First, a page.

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November 1, 2005
Copyright © 2005 Michael David Crawford
My father Charles Russell Crawford was an engineer too, an electrical engineer. Once a carpenter, he was inspired to enlist in the Navy one snowy evening while roofing a house, when he struck his thumb real hard with a hammer. The Navy sensed my father's potential for leadership and sent him to study at the University of Idaho, where he met my mother Patricia Ann Speelmon. My sister was born while they were still students. After graduation, he went on to Officer Candidate School and was given his commission. The telegram with news of my birth took two weeks to reach him: he was deep in the Phillipine jungle getting trained in survival, as the Vietnam War was just then heating up: the year was 1964. My father's engineering specialty was antiaircraft missile electronics: guidance and control systems.
The lesson my father taught me, a lesson I only now, as I speak, realize for the first time I was ever taught, is to Do My Duty. You already know my father did his for his country. I want you to know that he did his duty to his family as a husband, father and provider, and he did it well. He did his duty as a teacher too: I learned science and engineering at my father's knee, as we worked on projects together. Once we had a contest to see who could make a working telephone from stuff found lying around the house.
Engineers have other Masters who demand duty of us: our profession, our conscience, those who invest in, purchase or use what we design, our coworkers, and the public.
Listen to me carefully, and never forget what I'm about to say. I want all of you to spend some time thinking it over deeply, then I want you to discuss it among yourselves:
There may come a time in your career as an engineer when you will be called to take a stand against your employer's disastrous course of action. When that time comes, your duty is not to your employer, but to your profession, your conscience, your coworkers, your company's investors, its customers, and the public. When your coworkers, investors or customers could be bankrupted, or the public's safety could be placed at risk, it is your solemn duty to take a stand.
Your stand could be an ultimatum: you might lose your job, as I did. You could blow the whistle as I still might. You must accept the consequences: unemployment, poverty, getting blacklisted, sued or even imprisoned. Such may be the cost of doing the right thing.
But when the chips are down, it is your solemn duty to do it.
My father knew from engineering quality: After getting his Master's degree at the U of I after the war ended, he went back to work for the Navy as a civilian. His last job before he retired was overseeing the repair and testing of nuclear submarine reactor control systems at Mare Island Naval Shipyard. Now I ask you: if the Navy decided to send a sub out to sea before my father felt its reactor control system was ready, would he have spoken up about it? Even if he lost his job by doing so? And was thereby unable to feed his hungry children?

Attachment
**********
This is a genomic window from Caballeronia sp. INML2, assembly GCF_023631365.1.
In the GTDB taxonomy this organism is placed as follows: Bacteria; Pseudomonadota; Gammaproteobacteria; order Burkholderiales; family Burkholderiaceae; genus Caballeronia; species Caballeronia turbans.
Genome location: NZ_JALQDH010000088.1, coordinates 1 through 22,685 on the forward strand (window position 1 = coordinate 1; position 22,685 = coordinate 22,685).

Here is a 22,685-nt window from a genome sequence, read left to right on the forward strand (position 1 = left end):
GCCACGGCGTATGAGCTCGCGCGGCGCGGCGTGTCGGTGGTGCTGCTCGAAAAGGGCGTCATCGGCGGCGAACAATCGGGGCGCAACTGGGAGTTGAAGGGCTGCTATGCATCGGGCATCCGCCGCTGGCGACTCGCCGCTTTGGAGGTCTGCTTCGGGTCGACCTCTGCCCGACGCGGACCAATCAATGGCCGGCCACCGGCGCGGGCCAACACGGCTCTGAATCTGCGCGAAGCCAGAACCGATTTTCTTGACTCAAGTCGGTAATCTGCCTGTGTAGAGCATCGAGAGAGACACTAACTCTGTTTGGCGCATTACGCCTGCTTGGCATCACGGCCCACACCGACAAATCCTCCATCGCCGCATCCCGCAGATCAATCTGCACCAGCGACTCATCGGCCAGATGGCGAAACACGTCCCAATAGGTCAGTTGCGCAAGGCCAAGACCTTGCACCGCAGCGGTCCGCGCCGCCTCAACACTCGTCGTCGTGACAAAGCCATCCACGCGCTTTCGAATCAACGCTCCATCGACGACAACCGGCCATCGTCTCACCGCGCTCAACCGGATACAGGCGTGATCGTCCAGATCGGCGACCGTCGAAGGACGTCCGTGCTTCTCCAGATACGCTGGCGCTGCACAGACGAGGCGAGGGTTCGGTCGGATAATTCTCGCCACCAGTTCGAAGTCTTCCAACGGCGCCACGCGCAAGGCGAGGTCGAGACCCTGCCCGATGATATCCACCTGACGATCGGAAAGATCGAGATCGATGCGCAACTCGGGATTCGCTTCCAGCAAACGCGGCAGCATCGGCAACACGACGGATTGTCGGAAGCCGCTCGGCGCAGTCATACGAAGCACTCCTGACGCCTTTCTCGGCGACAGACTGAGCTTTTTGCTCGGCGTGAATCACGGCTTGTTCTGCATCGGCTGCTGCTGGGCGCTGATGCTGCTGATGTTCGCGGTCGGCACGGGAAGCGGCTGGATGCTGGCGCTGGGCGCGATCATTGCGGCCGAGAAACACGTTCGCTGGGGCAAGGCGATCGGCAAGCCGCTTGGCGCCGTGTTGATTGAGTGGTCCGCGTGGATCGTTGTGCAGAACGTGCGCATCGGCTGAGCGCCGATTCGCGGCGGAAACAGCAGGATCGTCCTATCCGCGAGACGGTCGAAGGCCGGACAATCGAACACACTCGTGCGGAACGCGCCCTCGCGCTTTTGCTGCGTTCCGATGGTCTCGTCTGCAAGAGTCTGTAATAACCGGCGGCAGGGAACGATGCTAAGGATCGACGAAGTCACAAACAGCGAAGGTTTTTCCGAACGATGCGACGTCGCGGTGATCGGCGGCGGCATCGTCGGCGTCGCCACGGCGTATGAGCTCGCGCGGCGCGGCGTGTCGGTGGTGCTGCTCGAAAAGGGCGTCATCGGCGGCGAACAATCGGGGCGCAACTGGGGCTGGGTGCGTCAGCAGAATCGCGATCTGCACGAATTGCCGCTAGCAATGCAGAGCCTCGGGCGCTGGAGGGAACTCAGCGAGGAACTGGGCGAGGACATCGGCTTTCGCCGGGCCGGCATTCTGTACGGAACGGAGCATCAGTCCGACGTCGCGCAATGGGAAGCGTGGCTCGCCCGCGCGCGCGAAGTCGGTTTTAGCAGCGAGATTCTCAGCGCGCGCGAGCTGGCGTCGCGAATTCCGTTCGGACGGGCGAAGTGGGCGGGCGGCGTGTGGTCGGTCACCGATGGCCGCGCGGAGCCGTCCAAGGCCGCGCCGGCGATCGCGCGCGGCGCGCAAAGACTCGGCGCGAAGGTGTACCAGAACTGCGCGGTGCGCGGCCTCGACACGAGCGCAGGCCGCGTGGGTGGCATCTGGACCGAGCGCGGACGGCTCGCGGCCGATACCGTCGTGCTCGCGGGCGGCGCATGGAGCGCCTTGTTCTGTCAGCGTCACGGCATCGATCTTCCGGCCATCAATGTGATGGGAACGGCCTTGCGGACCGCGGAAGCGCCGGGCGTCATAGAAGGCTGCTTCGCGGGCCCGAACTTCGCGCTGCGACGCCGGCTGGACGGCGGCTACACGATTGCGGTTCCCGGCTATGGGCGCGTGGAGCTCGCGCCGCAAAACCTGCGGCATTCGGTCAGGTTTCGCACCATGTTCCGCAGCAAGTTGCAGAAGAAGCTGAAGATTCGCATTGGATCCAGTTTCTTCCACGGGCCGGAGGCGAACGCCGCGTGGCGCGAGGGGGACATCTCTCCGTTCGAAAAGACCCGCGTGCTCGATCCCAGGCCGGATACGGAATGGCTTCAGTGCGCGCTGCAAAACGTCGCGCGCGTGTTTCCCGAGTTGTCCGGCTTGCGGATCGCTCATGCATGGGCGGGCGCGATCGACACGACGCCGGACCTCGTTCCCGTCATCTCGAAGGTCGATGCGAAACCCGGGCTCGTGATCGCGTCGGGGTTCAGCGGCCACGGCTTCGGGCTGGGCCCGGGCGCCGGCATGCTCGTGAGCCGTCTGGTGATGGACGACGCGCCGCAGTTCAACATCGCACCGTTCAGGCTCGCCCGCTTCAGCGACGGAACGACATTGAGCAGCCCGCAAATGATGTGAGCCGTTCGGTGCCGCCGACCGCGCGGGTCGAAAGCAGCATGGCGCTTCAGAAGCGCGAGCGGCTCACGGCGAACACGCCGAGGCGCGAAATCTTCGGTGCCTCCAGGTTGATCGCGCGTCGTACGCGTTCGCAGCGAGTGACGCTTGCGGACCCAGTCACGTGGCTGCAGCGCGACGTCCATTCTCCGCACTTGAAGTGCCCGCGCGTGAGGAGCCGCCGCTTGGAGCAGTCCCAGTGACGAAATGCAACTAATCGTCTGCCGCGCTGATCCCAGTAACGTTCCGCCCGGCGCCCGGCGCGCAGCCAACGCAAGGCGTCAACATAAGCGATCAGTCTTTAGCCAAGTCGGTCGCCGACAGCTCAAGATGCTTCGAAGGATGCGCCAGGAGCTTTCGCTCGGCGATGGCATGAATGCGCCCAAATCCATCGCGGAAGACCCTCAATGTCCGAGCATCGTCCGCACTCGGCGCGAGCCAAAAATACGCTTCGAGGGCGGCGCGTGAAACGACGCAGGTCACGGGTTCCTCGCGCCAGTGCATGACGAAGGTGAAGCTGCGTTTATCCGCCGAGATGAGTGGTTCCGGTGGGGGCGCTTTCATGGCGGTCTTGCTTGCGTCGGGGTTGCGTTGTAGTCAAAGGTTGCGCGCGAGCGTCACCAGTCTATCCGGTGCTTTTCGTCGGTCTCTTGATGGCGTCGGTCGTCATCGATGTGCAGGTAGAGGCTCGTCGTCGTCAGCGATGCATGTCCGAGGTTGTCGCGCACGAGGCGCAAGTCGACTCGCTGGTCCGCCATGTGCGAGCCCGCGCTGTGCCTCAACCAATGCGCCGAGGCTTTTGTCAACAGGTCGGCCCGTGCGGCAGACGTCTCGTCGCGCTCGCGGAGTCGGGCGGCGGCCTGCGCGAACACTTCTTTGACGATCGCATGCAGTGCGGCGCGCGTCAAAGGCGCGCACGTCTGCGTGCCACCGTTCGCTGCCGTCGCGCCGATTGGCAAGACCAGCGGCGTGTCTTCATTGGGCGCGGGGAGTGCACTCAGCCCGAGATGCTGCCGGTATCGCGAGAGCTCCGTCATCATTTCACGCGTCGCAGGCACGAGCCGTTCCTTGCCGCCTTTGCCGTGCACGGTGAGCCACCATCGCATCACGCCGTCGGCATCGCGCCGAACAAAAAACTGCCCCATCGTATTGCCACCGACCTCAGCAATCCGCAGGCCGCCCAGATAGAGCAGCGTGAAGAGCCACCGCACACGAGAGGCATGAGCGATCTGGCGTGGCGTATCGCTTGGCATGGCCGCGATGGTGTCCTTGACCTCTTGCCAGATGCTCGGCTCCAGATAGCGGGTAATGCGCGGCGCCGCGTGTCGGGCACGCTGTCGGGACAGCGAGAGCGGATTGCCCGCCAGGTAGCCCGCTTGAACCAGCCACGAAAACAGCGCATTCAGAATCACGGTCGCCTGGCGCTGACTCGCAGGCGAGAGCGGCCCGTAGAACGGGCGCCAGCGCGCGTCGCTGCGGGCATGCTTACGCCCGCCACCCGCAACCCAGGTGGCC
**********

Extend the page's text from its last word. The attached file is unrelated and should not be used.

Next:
I know my father, he would have done the right thing.
Because an engineer named Roger Boisjoly didn't trust his conscience, seven brave and innocent people died. No, he followed standard procedure, by reporting a safety risk to his superiors, then trusted them to do the right thing, despite the fact that they obviously didn't heed his warning:
It got real cold one night when the Space Shuttle Challenger was being readied for launch. The Shuttle's two solid fuel rocket boosters had been manufactured by Morton Thiokol in several sections. Rubber O-rings were used to seal the joints between each section, and covered with high-temperature putty to protect the rubber from the flames. But the rubber the O-rings was made of became brittle if it ever got cold. It wouldn't flex as the sides of the joint vibrated in and out, so that the flames inside the rockets might shoot out through a crack, and make the liquid fuel tank explode.
Realizing the risk, Mr. Boisjoly filed a safety report with his superiors, yet despite the fact that they overruled his advice for fear of losing Morton Thiokol's fat government contract, he did his duty to his company and kept quiet.
But he didn't do the right thing when he realized the Challenger was going to launch to its doom. Why didn't he ring someone up at NASA? We didn't he go to the press? Why didn't he crash his way into Mission Control, arms flailing and screaming "IT'S GOING TO FUCKING EXPLODE!"?
Because he might have lost his job? He probably would have, but I don't think that's why. Gotten arrested? No. I don't know for sure, but I'll hazard a guess: either because he trusted his company to do the right thing or he didn't want to get blacklisted. And because he didn't trust his conscience, and go against orders - no, not even that - against standard procedure, he has these people to answer to, and their loved ones:
Front row, left to right:
Michael John Smith (1945-86), Pilot
Francis R. (Dick) Scobee (1939-86), Commander
Ronald Erwin McNair (1950-86), Mission Specialist Three
Ellison S. Onizuka (1946-86), Mission Specialist One
S.Christa McAuliffe (1948-86), Payload Specialist One
Gregory Bruce Jarvis (1944-86), Payload Specialist Two
Judith Arlene Resnik (1949-86), Mission Specialist Two
Someday you might be faced with such an awful decision. Most engineers don't ever consider the possibility. I'm asking you to consider it now, ahead of time, so if the time ever comes, your mind will already be made up.